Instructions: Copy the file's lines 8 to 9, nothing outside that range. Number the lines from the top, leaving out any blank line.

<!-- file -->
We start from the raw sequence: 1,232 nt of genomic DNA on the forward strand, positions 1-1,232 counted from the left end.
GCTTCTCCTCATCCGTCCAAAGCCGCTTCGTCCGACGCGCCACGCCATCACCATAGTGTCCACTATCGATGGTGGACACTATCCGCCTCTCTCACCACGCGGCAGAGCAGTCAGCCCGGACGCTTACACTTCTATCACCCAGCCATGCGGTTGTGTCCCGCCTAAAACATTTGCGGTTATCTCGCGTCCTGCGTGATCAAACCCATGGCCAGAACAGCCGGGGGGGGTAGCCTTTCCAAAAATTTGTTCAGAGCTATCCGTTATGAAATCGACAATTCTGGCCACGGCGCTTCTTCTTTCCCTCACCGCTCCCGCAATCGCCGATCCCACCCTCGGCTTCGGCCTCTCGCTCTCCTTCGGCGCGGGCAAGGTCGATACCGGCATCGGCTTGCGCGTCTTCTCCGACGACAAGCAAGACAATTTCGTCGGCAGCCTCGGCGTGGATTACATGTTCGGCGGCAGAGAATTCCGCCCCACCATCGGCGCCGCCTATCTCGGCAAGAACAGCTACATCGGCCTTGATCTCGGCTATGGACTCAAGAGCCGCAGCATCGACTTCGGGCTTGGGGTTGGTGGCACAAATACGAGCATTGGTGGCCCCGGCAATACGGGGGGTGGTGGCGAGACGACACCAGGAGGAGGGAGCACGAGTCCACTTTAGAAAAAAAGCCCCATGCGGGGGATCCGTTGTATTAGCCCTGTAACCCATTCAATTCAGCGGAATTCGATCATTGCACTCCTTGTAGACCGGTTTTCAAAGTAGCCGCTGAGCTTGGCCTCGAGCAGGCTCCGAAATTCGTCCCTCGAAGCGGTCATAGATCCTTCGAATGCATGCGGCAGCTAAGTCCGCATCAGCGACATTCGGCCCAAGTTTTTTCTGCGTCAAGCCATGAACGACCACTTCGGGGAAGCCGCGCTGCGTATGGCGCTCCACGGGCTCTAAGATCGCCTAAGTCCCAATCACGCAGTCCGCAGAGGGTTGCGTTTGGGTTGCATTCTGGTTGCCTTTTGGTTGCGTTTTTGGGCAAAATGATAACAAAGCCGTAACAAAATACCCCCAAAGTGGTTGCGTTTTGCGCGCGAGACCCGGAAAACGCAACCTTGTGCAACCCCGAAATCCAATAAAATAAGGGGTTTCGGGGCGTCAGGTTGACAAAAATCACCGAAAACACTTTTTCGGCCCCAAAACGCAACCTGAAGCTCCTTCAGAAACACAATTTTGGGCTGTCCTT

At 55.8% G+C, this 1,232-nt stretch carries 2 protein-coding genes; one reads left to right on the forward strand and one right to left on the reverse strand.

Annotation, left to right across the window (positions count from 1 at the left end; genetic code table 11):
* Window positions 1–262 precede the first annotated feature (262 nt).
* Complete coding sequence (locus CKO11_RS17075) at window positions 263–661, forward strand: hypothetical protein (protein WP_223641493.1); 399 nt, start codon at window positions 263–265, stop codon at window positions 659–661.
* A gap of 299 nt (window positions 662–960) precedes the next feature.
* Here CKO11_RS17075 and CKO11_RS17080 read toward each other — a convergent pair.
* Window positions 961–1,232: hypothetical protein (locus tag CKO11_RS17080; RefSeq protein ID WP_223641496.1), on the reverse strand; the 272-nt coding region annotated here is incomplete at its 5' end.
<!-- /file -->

* Here CKO11_RS17075 and CKO11_RS17080 read toward each other — a convergent pair.
* Window positions 961–1,232: hypothetical protein (locus tag CKO11_RS17080; RefSeq protein ID WP_223641496.1), on the reverse strand; the 272-nt coding region annotated here is incomplete at its 5' end.